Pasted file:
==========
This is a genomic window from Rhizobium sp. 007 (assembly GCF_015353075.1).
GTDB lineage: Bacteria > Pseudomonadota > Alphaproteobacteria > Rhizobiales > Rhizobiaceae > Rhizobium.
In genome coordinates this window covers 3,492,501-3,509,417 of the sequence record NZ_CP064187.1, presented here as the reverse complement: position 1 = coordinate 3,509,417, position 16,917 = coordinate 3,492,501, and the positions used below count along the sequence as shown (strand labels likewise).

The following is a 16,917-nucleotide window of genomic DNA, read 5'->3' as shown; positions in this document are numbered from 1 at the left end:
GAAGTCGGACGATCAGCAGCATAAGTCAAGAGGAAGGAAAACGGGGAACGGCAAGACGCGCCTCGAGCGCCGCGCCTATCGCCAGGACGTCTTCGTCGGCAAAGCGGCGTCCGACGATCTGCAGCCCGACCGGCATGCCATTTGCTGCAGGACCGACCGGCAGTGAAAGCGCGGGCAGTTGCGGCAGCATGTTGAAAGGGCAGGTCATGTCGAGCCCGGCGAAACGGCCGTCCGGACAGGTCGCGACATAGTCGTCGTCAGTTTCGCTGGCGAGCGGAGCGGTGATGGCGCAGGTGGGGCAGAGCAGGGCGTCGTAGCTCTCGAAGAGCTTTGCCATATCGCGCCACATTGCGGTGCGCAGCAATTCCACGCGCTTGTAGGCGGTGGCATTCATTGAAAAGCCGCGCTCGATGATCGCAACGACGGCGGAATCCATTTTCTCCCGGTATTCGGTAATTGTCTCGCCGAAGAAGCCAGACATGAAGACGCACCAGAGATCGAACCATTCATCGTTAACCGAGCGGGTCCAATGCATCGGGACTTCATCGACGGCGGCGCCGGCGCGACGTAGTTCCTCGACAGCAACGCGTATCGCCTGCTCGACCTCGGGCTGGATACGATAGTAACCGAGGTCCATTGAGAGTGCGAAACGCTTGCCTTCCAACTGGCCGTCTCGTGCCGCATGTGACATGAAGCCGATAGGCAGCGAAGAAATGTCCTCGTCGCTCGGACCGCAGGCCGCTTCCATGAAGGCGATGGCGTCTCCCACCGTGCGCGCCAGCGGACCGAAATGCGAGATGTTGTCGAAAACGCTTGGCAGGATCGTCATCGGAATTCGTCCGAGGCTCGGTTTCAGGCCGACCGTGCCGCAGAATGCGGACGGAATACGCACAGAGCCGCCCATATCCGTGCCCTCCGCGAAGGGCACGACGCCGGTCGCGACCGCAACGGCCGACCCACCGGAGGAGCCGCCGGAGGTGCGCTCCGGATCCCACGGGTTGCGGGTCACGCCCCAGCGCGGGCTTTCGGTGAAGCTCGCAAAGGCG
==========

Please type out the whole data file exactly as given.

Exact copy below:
This is a genomic window from Rhizobium sp. 007 (assembly GCF_015353075.1).
GTDB lineage: Bacteria > Pseudomonadota > Alphaproteobacteria > Rhizobiales > Rhizobiaceae > Rhizobium.
In genome coordinates this window covers 3,492,501-3,509,417 of the sequence record NZ_CP064187.1, presented here as the reverse complement: position 1 = coordinate 3,509,417, position 16,917 = coordinate 3,492,501, and the positions used below count along the sequence as shown (strand labels likewise).

The following is a 16,917-nucleotide window of genomic DNA, read 5'->3' as shown; positions in this document are numbered from 1 at the left end:
GAAGTCGGACGATCAGCAGCATAAGTCAAGAGGAAGGAAAACGGGGAACGGCAAGACGCGCCTCGAGCGCCGCGCCTATCGCCAGGACGTCTTCGTCGGCAAAGCGGCGTCCGACGATCTGCAGCCCGACCGGCATGCCATTTGCTGCAGGACCGACCGGCAGTGAAAGCGCGGGCAGTTGCGGCAGCATGTTGAAAGGGCAGGTCATGTCGAGCCCGGCGAAACGGCCGTCCGGACAGGTCGCGACATAGTCGTCGTCAGTTTCGCTGGCGAGCGGAGCGGTGATGGCGCAGGTGGGGCAGAGCAGGGCGTCGTAGCTCTCGAAGAGCTTTGCCATATCGCGCCACATTGCGGTGCGCAGCAATTCCACGCGCTTGTAGGCGGTGGCATTCATTGAAAAGCCGCGCTCGATGATCGCAACGACGGCGGAATCCATTTTCTCCCGGTATTCGGTAATTGTCTCGCCGAAGAAGCCAGACATGAAGACGCACCAGAGATCGAACCATTCATCGTTAACCGAGCGGGTCCAATGCATCGGGACTTCATCGACGGCGGCGCCGGCGCGACGTAGTTCCTCGACAGCAACGCGTATCGCCTGCTCGACCTCGGGCTGGATACGATAGTAACCGAGGTCCATTGAGAGTGCGAAACGCTTGCCTTCCAACTGGCCGTCTCGTGCCGCATGTGACATGAAGCCGATAGGCAGCGAAGAAATGTCCTCGTCGCTCGGACCGCAGGCCGCTTCCATGAAGGCGATGGCGTCTCCCACCGTGCGCGCCAGCGGACCGAAATGCGAGATGTTGTCGAAAACGCTTGGCAGGATCGTCATCGGAATTCGTCCGAGGCTCGGTTTCAGGCCGACCGTGCCGCAGAATGCGGACGGAATACGCACAGAGCCGCCCATATCCGTGCCCTCCGCGAAGGGCACGACGCCGGTCGCGACCGCAACGGCCGACCCACCGGAGGAGCCGCCGGAGGTGCGCTCCGGATCCCACGGGTTGCGGGTCACGCCCCAGCGCGGGCTTTCGGTGAAGCTCGCAAAGGCG